The spacetime interpretation presents the gravitational field as a really fundamental entity, which describes such fundamental objects as space and time, and does this in a quite non-trivial way, namely as an indivisible union, the spacetime, which is, moreover, curved.

All these assumptions about fundamentality would become invalid if GR appears to be only an approximation of some other, more fundamental theory, which becomes relevant for small distances. This would be a contradiction in itself - a theory which defines the very meaning of the word "distance" becoming invalid below a critical distance. A theory which defines space and time which becomes invalid for sufficiently small parts of space and time. So, it is clear that if GR is only an approximation, one would better forget all this talk about space, time and curved spacetimes, but, instead, start to talk about less fundamental things like rulers and clocks, which may be influenced by the gravitational field.

That GR gives fundamental insights into space and time is also incompatible with the reintroduction of the background, because if there exists such a background, it is clearly this background which defines what is space and what is time. The gravitational field is, then, something which influences and distorts rulers and clocks, but nothing which defines space and time.

The switch from a theory about space and time to a theory about the behavior of clocks and rulers can be considered as not that important, given that the philosophy of time used in GR is "time is what the clocks show". But this modification may be much more important than it seems, not that much for philosophical but psychological reasons.

It is one thing to have a theory of space and time, moreover with one which has strange, counterintuitive features, like a strange union of space and time named spacetime, which is influenced by matter, curved, and has even non-trivial topology. If you are able to understand and work with this theory, you already look like a magician, with deep insights into very fundamental things.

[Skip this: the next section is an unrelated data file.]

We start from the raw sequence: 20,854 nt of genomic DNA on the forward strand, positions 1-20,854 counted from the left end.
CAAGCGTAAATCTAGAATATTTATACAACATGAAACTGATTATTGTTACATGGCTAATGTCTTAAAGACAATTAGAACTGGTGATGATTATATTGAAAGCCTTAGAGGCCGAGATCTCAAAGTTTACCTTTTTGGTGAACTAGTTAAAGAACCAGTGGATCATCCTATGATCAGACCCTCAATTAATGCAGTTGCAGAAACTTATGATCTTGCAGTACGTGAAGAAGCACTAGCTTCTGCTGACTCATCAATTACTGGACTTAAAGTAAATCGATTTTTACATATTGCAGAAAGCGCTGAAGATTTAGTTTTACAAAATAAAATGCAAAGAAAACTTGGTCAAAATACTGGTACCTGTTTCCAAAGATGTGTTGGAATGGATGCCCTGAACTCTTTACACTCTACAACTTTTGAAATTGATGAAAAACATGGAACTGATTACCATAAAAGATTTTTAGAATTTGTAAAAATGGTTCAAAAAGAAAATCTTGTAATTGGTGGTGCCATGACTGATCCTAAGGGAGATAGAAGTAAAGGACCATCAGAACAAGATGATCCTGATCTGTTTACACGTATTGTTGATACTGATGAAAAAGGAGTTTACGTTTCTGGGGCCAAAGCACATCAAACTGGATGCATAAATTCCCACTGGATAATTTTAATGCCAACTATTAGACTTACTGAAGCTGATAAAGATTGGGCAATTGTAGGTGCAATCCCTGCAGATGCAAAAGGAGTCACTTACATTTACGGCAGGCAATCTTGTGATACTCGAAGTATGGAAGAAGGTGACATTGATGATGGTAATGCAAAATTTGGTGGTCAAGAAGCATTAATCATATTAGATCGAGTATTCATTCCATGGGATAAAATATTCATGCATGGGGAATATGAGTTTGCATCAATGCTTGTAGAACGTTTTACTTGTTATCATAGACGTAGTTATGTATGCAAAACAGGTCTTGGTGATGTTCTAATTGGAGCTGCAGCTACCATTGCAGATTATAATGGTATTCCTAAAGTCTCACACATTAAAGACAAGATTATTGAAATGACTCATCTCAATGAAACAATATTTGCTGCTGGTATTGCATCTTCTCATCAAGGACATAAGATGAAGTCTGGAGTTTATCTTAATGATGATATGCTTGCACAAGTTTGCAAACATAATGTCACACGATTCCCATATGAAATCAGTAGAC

It is another thing to have a theory of an ether, something introduced into physics 1637, with properties which are not at all magical, but similar to those of usual stones, and the only remarkable property is that it somehow distorts clocks and rulers. Being able to understand and work with such a theory is nothing remarkable, and those who manage to do this cannot pretend to a higher status than that of a watchmaker, a technician doing some rather boring job.

Of course, a preference of scientists for looking like a magician instead of a watchmaker would not provide a valid scientific argument. Probably they would deny to have such a preference, and reject this consideration as defamatory. But the point is not at all to present scientists as con artists who want to present themselves as magicians, but the much more innocent preference for a magical world, a world incompatible with common sense. Such a preference for a magical world did not exist before the scientific revolution of 1905. At that time, the world of physics was not magical at all, but the boring world of the watchmaker. This changed 1905, with relativistic spacetime and quantum mystics entering the scene. And this mystical character of the world of physics is now something scientists are aware of when they decide about studying physics, instead of, say, biology or geology, where no conflicts with common sense have to be expected. So it seems quite natural to expect that those who decide to study physics today are fascinated instead of abhorred by a world full of magic and in conflict with common sense.